John Hathaway explains UFC status, USADA testing after ulcerative colitis sidelined him for 8 years


John Hathaway is about two weeks away from returning to the cage after an eight-year layoff from the sport due to a battle with ulcerative colitis.

Now 35, Hathaway is set to fight a TBA opponent on Oct. 15 at Oktagon MMA 36 in Frankfurt. Although he has signed a 4-fight contract with European Promotion, Hathaway said that if he is successful, he may be UFC-bound.

Hathaway never considered hanging up his gloves even as he struggled to overcome the often debilitating symptoms of the disease. His love for combat sports never left, and his desire to compete brought him back.

“I didn’t finish my career in the way that I wanted to finish it,” Hathaway said on The MMA Hour. It felt a bit like I was losing it, but I am just grateful that I have managed to turn this around to compete again .”


Ulcerative colitis is a type of Crohn’s disease that causes inflammation and ulcers within the digestive tract. This can lead to weight loss, difficult toileting, and pain. The disease develops over time and can lead to life-threatening symptoms such as bleeding.

Hathaway claimed that the illness developed after his first setback in his professional career, which was a loss to Mike Pyle in 2010.. He could still train in some camps, but he had to stop training at other camps because he developed additional symptoms.

“It’s just kind of a general discomfort,” Hathaway said. It’s not quite as severe as being cut, shot, or stabbed, but it is a general, low-level, discomfort. When it flares up even worse, it gets even more uncomfortable, just very hard to train to a good level really because you’re constantly fatigued on it.”

After turning down three to four fights Hathaway decided he could not continue his career as he was battling the illness. He didn’t officially retire, but the promotion gave him time to work out his health issues. The UFC’s anti-doping partner, U.S. Anti-Doping Agency, continued to test him throughout his layoff, a fact he wasn’t particularly bothered by.

“They still tested me at least three, four times a year for the last eight years,” he said. “All the guys that came and tested me were super nice. So I don’t mind. I guess the only annoying thing was large parts of it I was on different medications before I had the surgery. Random, bizarre immune suppression medication was what I had. After the first couple, I made sure it had it written down on my phone, rather than being like, ‘Oh, I’m on these medications,’ and trying to find what ones I’m actually on, because they’d always catch me at the gym teaching, or sometimes first thing in the morning.

“The good thing about it, I guess, in hindsight, in back to doing this is that I’ve been clean for the last eight years or seven years, so I don’t have to have any set-in period where they’re like, ‘Oh, we need to test you a lot for the next six months to make sure you’re not taking anything.'”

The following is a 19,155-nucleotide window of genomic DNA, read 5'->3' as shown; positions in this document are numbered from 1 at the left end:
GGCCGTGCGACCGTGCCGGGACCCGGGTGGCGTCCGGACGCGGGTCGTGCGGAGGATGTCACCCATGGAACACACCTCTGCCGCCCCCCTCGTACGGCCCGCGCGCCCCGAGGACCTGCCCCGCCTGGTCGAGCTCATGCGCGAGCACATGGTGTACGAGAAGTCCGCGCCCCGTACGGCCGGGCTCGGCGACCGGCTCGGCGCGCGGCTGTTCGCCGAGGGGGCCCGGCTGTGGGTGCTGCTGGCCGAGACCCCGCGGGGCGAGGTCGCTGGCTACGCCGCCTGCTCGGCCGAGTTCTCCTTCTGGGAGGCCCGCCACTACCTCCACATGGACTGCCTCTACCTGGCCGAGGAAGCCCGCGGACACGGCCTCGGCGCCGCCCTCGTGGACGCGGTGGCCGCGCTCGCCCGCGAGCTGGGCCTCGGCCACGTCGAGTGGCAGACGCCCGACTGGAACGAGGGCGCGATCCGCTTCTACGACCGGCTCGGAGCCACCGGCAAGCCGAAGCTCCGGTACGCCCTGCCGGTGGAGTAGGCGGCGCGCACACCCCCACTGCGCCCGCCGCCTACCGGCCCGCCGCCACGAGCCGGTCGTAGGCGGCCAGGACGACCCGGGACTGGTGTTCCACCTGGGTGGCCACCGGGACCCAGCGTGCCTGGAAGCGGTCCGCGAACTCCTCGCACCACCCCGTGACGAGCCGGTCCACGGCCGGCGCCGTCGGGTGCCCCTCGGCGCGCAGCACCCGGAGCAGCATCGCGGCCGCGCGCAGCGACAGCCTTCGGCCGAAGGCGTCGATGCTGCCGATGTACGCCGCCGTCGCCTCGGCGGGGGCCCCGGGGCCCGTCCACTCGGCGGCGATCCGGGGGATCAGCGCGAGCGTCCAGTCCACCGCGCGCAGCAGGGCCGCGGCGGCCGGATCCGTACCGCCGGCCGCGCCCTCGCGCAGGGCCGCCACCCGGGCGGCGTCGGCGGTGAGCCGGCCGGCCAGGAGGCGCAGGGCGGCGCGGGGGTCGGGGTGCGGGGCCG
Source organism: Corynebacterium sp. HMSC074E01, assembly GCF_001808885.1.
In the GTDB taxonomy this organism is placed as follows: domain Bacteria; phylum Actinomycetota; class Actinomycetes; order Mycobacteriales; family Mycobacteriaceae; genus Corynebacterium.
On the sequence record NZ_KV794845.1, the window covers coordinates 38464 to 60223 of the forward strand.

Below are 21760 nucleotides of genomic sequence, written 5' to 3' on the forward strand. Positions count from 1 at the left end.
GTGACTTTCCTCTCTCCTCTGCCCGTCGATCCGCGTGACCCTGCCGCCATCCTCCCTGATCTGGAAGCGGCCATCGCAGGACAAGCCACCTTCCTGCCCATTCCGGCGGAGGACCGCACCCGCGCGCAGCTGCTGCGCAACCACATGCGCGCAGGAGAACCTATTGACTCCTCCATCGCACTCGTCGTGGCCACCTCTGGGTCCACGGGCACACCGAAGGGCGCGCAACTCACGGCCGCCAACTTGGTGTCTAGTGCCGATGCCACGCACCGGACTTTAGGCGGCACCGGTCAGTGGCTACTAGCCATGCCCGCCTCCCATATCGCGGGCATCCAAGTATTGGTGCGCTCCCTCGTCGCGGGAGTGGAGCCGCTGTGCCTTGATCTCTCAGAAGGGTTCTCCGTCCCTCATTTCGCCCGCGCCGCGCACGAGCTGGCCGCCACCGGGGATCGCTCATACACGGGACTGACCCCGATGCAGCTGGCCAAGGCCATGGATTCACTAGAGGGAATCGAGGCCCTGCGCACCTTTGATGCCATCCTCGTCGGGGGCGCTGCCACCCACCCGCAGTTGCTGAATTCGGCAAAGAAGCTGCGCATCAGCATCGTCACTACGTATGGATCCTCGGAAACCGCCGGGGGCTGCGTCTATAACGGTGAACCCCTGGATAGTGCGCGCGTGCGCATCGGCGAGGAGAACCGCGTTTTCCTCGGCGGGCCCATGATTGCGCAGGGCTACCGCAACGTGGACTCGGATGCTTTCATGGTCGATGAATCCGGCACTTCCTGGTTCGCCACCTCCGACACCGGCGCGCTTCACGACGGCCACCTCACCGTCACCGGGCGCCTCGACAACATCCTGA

After three surgeries, including one to remove a five-pound piece of his large bowel and another to install a stoma bag for waste, Hathaway said he’s technically cured. Initial concerns were raised by doctors about what might happen to Hathaway if he did a body shot at the gym. Eventually, though, he was able to return to normal functioning. He doesn’t have the waste bag anymore and can train as normal. However, his diet choices are more detrimental than ever.

It was not an easy process to get back to health. Hathaway was at his lowest point after the first operation. He had to be admitted back in hospital. It was near the Christmas holiday, and the private hospital he’d gone to for the procedure was half-empty. Walking around the empty hallways, he felt like the main character in 28 Days Later, carting around an IV bag as he walked to stimulate his bowel.

Why did it take so long for Hathaway to get to this point? A lot of it has to do with where he left off with the UFC. A one-year layoff is a significant absence. Hathaway had been gone more than a half-decade. Many of the opponents he fought were retired or no longer in the UFC. The idea that he could simply come back and pick up where he left off didn’t seem realistic to his longtime promoter.

” They didn’t know what to do about me,” Hathaway stated. They didn’t want me to be thrown back in, but they wanted me to have the ability to do it again. … They kind of wanted me to go to a tuneup battle somewhere. It was a while before I found an organization willing to accept me. It took a while to find an organization that would accept me .”


If everything goes well on October. 15, Hathaway stated that he will begin negotiating with UFC regarding a return. Until then, he’s going to enjoy his first trip back to the cage. He never expected to be gone this long, but he’s confident that he’s close to where he was when he left.